By: Oberst Von Berauscht (A Toast) –
The crew of the Federation Starship Enterprise return for the Sixth and final time commanded by James T. Kirk (William Shatner). An environmental disaster has left the Klingon Empire crippled, with their natural resources nearly depleted. The Klingons reach out to Federation with an Olive Branch, offering an end to the lengthy hostilities between the two powers. Owing to the war-like nature of the Klingons, Federation Starfleet officials are slow to accept this turn of events. Civilian Leadership however is keen to discuss the treaty and orders The Enterprise to escort the Klingon Ambassador to peace talks. The Enterprise crew are hesitant to accept talk of peace, especially after meeting Ambassador Gorkon, and General Chang (Characters played by David Warner & Christopher Plummer).
Who have never played
A mysterious attack occurs, leaving Gorkon dead and Dr. McCoy and Captain Kirk blamed. It is up to the Enterprise Crew to discover the truth, while the Dr. and Kirk try to survive in a Klingon prison.
Franchises seldom recieve second chances after a debacle on the level of Star Trek V: The Final Frontier. It was therefore a small miracle that the follow-up film was not only better than its predecessor, but in many ways the best of the original-cast Trek movies. The Wrath of Khan was definitely a well-paced and entertaining movie, as was Star Trek IV: The Voyage Home, while many fans argue that Star Trek: The Motion Picture, and Star Trek III were more in keeping with creator Gene Roddenberry’s vision of Star Trek. The Undiscovered Country however, manages to negotiate the precarious blend of mystery and discovery with plenty of action and adventure in between. The film even addresses the politics of the Star Trek universe without feeling preachy or stuffy. Alongside the now-dependable performances of William Shatner and Leonard Nimoy, other members of the usual Trek cast are given moments to shine, particularly George Takei as Sulu, now a Captain in command of his own Starship.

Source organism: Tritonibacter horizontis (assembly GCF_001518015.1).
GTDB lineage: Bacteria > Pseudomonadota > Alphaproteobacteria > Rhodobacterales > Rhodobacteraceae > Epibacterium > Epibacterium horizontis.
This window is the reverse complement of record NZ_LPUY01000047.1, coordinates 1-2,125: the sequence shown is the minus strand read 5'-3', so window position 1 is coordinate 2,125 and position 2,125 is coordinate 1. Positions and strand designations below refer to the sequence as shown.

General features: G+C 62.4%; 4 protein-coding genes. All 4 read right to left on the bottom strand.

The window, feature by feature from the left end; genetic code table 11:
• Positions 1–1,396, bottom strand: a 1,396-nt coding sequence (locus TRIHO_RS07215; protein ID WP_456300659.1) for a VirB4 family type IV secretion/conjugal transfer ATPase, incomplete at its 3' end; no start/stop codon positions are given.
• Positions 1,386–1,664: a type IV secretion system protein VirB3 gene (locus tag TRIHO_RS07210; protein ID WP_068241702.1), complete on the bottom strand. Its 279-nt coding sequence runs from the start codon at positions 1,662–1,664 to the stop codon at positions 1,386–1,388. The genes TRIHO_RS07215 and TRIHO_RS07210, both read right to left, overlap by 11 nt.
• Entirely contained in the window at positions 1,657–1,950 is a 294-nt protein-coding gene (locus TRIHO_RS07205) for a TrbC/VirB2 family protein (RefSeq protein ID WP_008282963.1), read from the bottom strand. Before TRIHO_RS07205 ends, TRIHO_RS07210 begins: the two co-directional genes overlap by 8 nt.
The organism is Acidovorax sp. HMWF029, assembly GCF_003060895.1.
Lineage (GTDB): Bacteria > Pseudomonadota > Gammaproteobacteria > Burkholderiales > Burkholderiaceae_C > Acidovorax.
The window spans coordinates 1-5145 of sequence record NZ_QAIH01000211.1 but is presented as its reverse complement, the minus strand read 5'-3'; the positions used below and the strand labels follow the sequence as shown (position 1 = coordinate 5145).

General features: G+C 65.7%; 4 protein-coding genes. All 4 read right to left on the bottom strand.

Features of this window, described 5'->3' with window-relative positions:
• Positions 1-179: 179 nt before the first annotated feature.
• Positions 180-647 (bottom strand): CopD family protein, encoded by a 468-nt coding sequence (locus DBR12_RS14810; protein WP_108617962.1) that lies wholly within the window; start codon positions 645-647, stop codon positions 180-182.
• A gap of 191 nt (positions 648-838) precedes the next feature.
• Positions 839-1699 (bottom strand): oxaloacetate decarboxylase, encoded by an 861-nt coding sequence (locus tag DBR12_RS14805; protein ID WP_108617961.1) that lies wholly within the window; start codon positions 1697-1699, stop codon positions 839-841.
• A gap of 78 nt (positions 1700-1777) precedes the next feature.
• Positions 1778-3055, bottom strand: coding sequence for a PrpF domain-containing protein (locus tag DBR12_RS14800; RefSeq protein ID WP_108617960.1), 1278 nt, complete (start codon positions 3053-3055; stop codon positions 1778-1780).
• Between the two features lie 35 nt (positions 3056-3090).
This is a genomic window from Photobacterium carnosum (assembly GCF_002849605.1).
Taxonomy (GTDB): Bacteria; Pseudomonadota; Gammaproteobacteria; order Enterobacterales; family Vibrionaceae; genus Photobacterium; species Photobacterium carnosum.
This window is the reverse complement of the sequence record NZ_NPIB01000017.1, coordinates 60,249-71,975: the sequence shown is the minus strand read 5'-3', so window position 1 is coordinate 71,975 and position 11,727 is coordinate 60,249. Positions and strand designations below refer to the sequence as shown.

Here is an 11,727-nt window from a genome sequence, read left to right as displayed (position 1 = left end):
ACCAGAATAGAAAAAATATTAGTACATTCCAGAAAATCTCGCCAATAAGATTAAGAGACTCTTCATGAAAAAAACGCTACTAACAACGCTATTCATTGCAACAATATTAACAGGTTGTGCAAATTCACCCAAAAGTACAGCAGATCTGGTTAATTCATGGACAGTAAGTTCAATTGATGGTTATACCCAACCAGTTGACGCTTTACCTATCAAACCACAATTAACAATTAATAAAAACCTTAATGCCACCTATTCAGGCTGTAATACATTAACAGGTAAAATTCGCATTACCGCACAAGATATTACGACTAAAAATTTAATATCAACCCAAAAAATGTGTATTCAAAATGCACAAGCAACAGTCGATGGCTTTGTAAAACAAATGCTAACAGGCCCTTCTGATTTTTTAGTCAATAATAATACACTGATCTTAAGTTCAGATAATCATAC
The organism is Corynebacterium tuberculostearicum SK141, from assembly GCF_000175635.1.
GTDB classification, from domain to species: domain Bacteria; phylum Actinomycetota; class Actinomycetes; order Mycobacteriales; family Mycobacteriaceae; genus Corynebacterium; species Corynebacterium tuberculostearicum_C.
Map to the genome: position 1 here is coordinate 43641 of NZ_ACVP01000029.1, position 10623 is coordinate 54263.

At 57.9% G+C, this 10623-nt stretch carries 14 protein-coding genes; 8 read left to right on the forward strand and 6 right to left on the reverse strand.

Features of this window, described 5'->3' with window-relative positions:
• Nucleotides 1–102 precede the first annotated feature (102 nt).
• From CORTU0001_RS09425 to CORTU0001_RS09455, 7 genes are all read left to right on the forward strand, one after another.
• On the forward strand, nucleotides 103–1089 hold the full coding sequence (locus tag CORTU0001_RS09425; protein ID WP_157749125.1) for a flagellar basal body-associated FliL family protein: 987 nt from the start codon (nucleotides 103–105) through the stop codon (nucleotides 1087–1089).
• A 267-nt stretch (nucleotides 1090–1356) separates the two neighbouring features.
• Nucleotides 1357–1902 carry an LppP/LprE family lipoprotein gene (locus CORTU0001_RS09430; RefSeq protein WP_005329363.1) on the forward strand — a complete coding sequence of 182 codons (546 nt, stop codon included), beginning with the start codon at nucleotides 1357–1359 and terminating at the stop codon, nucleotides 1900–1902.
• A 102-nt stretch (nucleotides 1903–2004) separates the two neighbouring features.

“This Captain’s Chair is faaaaaabulouooos!”
Even more impressive however, are supporting performances from David Warner and Christopher Plummer as the film’s key Klingon characters. For the first time in the Trek films Klingons feel like characters rather than cookie-cutter villains used to kickstart the plot. Also, it takes a work of acting heroics to make this scene work:
David Warner: Legend
Star Trek VI rebounds from its predecessor in every way, leaving audiences and critics satisfied in every way, like the best sort of makeup sex.
Take a Drink: for Shakespeare references
Take a Drink: when Kirk once again gets to fight himself.
Do a Shot: for shameless references to The Next Generation series (What is Worf doing here?)
Do a Shot: for CGI Klingon Blood